South Australian authorities were evacuating the small Adelaide Hills town of Echunga on Wednesday morning, and warned a dam burst could be imminent.
The South Australian State Emergency Service issued a dam failure emergency warning after the privately owned dam showed signs of structural failure to its wall.
Due to the “high risk” of the wall collapsing, the SES have warned those whose homes are in danger of flooding to relocate outside the warning area or to the Echunga Football Club.
David O’Shannessy, a spokesperson for the SA SES, said that the Echunga dam’s wall had been compromised due to a combination of conditions from recent wet weather, with the dam full and the ground sodden. He said there were 60 properties in the warning area.
Kylie Simpson, a senior constable with South Australian police, told ABC Radio 15 to 20 homes were in a high-risk situation.
The SES estimated the dam has a capacity of 10 megalitres (about the size of four Olympic swimming pools) and is located less than 500m upstream of the town. Authorities were working to spill water from the dam to lower levels, but there were concerns a dam burst could overwhelm Echunga’s drainage systems.
O’Shannessy said the owner of the private dam had been very proactive and cooperative as the water was pumped out in the controlled release.
Tina Jones, the owner of the Echunga General Store, was woken up at a quarter to six on Wednesday morning by the SES knocking on her door, telling her to evacuate. Jones said the whole town is now “dead … everyone has been packing their cars and leaving”.
She said she was concerned for her own businesses which were directly “in the line of fire”.
SES district officer, Craig Bressington, said crews had been pumping the water in addition to an excavator who had put in a channel for a spillway to reduce water flow in the dam, which was at capacity.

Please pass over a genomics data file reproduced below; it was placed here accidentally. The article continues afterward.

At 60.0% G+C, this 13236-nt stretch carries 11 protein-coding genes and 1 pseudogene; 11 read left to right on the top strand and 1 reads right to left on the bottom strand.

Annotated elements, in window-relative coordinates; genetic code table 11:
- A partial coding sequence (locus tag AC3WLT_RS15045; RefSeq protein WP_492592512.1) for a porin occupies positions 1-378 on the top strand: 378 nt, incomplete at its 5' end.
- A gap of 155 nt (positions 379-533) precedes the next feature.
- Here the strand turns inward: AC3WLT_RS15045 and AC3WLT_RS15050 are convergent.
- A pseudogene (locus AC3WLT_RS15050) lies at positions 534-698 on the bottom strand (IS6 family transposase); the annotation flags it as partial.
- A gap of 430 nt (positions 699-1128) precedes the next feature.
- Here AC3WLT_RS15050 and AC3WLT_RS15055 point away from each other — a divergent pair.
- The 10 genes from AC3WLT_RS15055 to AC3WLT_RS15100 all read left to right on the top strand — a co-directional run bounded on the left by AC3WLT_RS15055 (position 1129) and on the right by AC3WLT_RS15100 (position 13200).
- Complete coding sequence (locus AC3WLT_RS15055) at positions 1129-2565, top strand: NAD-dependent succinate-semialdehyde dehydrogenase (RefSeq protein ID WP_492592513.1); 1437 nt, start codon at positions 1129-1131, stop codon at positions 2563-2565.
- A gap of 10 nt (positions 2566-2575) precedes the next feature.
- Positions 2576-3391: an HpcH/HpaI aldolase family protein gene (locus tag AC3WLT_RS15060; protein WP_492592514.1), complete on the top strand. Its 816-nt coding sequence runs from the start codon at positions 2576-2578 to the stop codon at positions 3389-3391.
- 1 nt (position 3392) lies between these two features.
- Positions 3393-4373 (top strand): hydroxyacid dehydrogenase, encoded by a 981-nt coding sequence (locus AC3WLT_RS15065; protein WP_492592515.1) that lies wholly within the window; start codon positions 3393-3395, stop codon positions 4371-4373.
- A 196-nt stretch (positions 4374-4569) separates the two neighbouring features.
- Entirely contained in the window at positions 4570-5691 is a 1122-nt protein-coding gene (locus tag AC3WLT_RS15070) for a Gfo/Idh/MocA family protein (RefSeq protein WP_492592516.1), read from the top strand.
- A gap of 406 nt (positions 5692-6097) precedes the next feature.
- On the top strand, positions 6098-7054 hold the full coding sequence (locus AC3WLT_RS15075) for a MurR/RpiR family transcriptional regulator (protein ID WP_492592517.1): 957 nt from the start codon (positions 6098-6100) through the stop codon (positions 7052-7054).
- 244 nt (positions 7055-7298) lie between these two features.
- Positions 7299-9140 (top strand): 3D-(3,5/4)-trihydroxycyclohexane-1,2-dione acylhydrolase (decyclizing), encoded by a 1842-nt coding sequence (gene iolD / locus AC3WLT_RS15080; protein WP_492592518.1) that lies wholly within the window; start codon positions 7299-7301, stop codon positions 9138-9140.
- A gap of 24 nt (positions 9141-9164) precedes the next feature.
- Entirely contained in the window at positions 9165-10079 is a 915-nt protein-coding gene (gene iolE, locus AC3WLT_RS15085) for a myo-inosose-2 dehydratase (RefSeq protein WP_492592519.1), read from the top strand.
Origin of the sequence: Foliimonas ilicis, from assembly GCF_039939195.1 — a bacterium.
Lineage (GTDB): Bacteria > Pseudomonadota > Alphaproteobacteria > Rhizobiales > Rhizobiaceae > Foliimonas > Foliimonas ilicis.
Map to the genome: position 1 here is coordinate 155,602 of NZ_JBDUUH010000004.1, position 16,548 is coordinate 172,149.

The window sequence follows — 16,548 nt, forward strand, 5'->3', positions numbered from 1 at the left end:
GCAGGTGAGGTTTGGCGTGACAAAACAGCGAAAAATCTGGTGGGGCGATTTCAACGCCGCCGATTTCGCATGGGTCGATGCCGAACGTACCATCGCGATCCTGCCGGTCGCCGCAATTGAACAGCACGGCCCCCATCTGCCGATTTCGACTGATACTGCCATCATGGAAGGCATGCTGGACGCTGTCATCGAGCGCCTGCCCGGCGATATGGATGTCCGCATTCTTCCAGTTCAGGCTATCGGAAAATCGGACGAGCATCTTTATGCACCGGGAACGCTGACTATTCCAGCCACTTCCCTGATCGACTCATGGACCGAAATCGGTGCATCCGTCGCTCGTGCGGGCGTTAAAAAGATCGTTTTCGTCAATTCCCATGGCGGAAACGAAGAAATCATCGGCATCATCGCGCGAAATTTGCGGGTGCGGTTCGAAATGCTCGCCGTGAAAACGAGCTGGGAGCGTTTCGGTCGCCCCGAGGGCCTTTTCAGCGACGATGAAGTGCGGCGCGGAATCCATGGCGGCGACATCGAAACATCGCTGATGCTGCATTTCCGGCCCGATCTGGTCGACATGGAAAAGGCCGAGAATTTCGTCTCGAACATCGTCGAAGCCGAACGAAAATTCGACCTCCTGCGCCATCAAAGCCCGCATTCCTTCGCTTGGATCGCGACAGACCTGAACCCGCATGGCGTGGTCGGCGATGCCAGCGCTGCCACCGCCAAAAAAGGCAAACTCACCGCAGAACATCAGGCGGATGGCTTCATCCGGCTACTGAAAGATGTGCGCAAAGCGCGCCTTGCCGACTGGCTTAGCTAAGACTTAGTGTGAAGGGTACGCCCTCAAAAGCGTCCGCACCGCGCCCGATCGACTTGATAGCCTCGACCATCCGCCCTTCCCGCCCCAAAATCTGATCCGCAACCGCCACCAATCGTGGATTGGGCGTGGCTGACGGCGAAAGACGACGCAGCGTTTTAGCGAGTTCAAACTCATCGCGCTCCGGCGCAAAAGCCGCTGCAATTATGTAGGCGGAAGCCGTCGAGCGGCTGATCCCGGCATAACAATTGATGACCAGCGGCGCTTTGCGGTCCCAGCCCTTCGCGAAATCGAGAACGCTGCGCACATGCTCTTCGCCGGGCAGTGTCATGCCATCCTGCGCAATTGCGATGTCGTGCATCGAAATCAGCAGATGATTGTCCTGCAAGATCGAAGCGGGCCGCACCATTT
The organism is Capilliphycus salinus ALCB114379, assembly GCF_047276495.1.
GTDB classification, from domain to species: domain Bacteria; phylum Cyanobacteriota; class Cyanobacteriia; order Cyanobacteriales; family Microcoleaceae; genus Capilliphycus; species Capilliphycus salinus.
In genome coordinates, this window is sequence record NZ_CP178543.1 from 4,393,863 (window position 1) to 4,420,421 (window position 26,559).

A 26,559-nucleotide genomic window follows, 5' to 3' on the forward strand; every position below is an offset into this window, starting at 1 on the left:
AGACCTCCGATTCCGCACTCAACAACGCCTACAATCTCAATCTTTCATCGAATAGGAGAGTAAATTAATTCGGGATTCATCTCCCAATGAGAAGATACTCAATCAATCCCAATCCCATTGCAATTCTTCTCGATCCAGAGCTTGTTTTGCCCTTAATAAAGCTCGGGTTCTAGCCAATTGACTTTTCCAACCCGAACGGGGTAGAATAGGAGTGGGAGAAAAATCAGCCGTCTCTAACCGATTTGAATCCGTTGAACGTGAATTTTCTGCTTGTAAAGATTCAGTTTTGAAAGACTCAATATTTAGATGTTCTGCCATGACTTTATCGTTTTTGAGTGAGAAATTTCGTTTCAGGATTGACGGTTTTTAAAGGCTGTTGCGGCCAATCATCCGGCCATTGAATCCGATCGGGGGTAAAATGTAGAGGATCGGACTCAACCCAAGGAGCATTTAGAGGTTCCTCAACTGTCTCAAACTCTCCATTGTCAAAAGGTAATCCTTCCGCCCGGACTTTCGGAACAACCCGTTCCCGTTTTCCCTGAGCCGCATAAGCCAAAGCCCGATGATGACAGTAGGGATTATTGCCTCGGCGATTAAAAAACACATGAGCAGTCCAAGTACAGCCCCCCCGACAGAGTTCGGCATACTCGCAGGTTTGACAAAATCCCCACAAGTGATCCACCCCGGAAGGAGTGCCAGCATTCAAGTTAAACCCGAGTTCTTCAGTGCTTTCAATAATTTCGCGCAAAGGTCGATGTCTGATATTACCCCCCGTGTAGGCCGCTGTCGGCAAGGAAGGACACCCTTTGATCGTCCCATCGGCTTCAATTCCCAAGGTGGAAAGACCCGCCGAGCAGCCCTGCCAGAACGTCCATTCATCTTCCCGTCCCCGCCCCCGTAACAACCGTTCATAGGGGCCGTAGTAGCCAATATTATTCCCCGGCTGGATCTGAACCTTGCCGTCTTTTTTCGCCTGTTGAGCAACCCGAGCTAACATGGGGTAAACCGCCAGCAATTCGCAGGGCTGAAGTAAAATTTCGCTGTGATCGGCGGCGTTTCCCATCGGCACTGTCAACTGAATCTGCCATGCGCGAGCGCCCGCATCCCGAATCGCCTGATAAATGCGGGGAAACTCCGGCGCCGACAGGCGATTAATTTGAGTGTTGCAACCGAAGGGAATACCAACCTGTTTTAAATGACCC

Pumping overnight reduced the level of the dam by half a metre but the spokesperson said that it would need to be reduced by at least a metre and a half “to make it a safe area.”
“Worst case scenario is the main wall of the dam gives way, allowing the water to come down into the town … looking at 30-40 properties could be possibly be inundated with water,” Bressington said.
He said there were currently three medium size pumps operating and that authorities were trying to get another larger pump into the location but are constrained by difficulties access the steep site.
“We’re trying to get another larger pump – that’s a trailer-mounted pump – but, as you can imagine, it’s down in a valley and there’s no roads down to it so we’re speaking to the council at the moment to see how we can get it down there.”
He said it would take another 24 hours for the dam to reach a safe level, but another pump would reduce the time down to 18, possibly 12 hours.
Not all residents in the warning area have evacuated, Bressington said, and that SES members would conduct another doorknock in the afternoon to make sure people had left their homes.
“We just don’t want them to be there in case it does collapse and then that’s going to be a bigger issue for us,” Bressington said.
Police have blocked roads going into the town, which is approximately 40km south-east of Adelaide.
The Rev Matthew Carratt, the minister at Echunga Uniting Church, told ABC Radio Adelaide that “it’s a small community and this is an unexpected event to put our town on the map.” Church members are preparing meals to provide support to those in the evacuation centre at the Echunga Football Club.
One of the employees at the general store, Loma Sillsbury, told ABC Radio Adelaide that the mood in the town was “pretty sombre”.
“A lot of people are very worried, a little panicked,” Sillsbury said. “Everyone is very worried. It is a very big dam.”